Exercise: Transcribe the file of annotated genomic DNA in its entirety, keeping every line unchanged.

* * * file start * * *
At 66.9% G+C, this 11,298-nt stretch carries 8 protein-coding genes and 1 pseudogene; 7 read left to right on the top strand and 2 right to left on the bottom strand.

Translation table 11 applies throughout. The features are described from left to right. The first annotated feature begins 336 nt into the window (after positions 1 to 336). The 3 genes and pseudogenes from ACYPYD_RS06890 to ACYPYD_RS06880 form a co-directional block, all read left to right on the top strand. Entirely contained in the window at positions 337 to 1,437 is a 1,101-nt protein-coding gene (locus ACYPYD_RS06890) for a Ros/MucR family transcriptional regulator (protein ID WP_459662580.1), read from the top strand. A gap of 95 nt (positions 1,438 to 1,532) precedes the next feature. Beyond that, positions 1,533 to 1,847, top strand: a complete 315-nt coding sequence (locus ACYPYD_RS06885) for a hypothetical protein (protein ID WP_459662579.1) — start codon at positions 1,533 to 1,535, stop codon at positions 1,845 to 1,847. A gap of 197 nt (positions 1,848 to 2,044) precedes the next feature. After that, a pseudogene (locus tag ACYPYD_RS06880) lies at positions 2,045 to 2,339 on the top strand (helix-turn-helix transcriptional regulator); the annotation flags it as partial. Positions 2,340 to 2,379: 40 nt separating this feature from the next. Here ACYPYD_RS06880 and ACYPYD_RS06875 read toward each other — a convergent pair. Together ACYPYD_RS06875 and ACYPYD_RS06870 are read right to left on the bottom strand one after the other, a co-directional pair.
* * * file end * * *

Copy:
At 66.9% G+C, this 11,298-nt stretch carries 8 protein-coding genes and 1 pseudogene; 7 read left to right on the top strand and 2 right to left on the bottom strand.

Translation table 11 applies throughout. The features are described from left to right. The first annotated feature begins 336 nt into the window (after positions 1 to 336). The 3 genes and pseudogenes from ACYPYD_RS06890 to ACYPYD_RS06880 form a co-directional block, all read left to right on the top strand. Entirely contained in the window at positions 337 to 1,437 is a 1,101-nt protein-coding gene (locus ACYPYD_RS06890) for a Ros/MucR family transcriptional regulator (protein ID WP_459662580.1), read from the top strand. A gap of 95 nt (positions 1,438 to 1,532) precedes the next feature. Beyond that, positions 1,533 to 1,847, top strand: a complete 315-nt coding sequence (locus ACYPYD_RS06885) for a hypothetical protein (protein ID WP_459662579.1) — start codon at positions 1,533 to 1,535, stop codon at positions 1,845 to 1,847. A gap of 197 nt (positions 1,848 to 2,044) precedes the next feature. After that, a pseudogene (locus tag ACYPYD_RS06880) lies at positions 2,045 to 2,339 on the top strand (helix-turn-helix transcriptional regulator); the annotation flags it as partial. Positions 2,340 to 2,379: 40 nt separating this feature from the next. Here ACYPYD_RS06880 and ACYPYD_RS06875 read toward each other — a convergent pair. Together ACYPYD_RS06875 and ACYPYD_RS06870 are read right to left on the bottom strand one after the other, a co-directional pair.